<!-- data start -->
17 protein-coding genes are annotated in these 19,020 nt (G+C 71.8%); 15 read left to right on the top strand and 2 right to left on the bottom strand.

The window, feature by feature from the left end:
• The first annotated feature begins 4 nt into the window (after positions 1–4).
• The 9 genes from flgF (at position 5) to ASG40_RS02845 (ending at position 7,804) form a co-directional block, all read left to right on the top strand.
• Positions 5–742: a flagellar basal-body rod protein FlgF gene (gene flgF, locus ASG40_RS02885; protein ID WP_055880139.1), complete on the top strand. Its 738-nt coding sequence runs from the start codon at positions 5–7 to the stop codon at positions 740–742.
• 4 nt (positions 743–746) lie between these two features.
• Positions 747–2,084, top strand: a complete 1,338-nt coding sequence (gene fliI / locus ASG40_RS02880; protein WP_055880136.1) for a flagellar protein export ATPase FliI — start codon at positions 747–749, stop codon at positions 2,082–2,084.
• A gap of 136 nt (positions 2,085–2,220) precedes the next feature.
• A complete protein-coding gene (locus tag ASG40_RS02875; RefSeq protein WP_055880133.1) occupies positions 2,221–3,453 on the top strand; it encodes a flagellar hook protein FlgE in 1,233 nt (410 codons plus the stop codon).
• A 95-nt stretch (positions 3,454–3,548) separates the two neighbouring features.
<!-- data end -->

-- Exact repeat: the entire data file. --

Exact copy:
17 protein-coding genes are annotated in these 19,020 nt (G+C 71.8%); 15 read left to right on the top strand and 2 right to left on the bottom strand.

The window, feature by feature from the left end:
• The first annotated feature begins 4 nt into the window (after positions 1–4).
• The 9 genes from flgF (at position 5) to ASG40_RS02845 (ending at position 7,804) form a co-directional block, all read left to right on the top strand.
• Positions 5–742: a flagellar basal-body rod protein FlgF gene (gene flgF, locus ASG40_RS02885; protein ID WP_055880139.1), complete on the top strand. Its 738-nt coding sequence runs from the start codon at positions 5–7 to the stop codon at positions 740–742.
• 4 nt (positions 743–746) lie between these two features.
• Positions 747–2,084, top strand: a complete 1,338-nt coding sequence (gene fliI / locus ASG40_RS02880; protein WP_055880136.1) for a flagellar protein export ATPase FliI — start codon at positions 747–749, stop codon at positions 2,082–2,084.
• A gap of 136 nt (positions 2,085–2,220) precedes the next feature.
• A complete protein-coding gene (locus tag ASG40_RS02875; RefSeq protein WP_055880133.1) occupies positions 2,221–3,453 on the top strand; it encodes a flagellar hook protein FlgE in 1,233 nt (410 codons plus the stop codon).
• A 95-nt stretch (positions 3,454–3,548) separates the two neighbouring features.